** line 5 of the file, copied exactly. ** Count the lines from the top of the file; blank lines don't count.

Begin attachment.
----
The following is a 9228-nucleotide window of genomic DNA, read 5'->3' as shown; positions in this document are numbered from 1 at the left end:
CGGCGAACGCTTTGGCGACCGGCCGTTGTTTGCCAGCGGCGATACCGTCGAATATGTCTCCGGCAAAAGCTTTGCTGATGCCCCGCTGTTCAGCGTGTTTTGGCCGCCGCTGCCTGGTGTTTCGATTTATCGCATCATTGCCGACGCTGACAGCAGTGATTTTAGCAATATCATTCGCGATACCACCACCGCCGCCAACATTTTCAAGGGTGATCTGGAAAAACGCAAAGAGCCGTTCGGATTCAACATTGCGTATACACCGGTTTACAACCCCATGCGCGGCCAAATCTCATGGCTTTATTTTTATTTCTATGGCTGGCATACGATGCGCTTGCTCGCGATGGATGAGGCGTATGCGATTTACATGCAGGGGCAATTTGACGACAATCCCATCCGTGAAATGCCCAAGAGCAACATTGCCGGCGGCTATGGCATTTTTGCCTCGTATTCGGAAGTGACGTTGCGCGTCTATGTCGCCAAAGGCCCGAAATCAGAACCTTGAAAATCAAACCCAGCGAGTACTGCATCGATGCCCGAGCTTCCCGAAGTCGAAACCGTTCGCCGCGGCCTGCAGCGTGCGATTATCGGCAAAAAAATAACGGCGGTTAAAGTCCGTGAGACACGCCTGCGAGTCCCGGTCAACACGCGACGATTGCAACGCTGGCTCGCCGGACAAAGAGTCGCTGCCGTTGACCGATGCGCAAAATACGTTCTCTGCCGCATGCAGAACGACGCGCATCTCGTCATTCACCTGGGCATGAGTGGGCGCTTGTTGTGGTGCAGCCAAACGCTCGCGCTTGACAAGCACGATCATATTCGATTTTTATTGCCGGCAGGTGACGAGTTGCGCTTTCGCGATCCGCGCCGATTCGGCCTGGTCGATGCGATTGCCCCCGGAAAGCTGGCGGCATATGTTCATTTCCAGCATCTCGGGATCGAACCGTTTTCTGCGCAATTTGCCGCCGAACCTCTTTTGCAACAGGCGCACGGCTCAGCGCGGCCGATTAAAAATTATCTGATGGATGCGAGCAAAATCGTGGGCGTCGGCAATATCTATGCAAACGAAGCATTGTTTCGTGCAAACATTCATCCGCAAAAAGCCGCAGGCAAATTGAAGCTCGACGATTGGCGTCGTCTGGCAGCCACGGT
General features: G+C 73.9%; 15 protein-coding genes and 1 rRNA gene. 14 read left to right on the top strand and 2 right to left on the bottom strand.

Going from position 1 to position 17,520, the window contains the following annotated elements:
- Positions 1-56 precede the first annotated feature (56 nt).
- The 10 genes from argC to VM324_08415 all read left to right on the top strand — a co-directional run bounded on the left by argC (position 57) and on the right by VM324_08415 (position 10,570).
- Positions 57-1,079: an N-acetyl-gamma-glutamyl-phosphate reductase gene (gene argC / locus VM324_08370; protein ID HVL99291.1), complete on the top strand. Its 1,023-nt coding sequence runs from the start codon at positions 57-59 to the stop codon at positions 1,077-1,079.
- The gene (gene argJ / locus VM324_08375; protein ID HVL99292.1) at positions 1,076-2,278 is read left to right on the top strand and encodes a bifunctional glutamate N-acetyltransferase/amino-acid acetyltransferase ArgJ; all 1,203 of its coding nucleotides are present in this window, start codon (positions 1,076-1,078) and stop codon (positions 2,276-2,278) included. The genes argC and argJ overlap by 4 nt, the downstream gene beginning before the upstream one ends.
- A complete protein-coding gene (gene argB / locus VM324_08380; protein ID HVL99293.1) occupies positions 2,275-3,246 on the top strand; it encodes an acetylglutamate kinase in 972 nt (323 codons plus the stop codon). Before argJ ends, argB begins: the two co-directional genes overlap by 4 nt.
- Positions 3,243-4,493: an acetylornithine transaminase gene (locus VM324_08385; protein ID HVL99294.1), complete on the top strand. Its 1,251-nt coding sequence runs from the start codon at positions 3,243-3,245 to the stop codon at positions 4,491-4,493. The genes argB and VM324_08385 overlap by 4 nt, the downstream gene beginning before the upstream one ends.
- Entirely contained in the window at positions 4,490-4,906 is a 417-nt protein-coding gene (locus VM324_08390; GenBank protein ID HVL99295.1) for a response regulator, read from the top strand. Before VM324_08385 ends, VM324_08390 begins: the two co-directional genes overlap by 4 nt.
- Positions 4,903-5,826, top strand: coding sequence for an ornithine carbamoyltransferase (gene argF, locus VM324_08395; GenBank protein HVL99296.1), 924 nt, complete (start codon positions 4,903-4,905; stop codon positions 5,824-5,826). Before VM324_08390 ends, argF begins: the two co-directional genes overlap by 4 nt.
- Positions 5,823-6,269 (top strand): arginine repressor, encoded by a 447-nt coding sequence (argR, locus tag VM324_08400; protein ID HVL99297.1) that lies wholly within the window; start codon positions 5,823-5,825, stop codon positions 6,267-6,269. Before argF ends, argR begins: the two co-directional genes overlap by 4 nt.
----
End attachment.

- Positions 1-56 precede the first annotated feature (56 nt).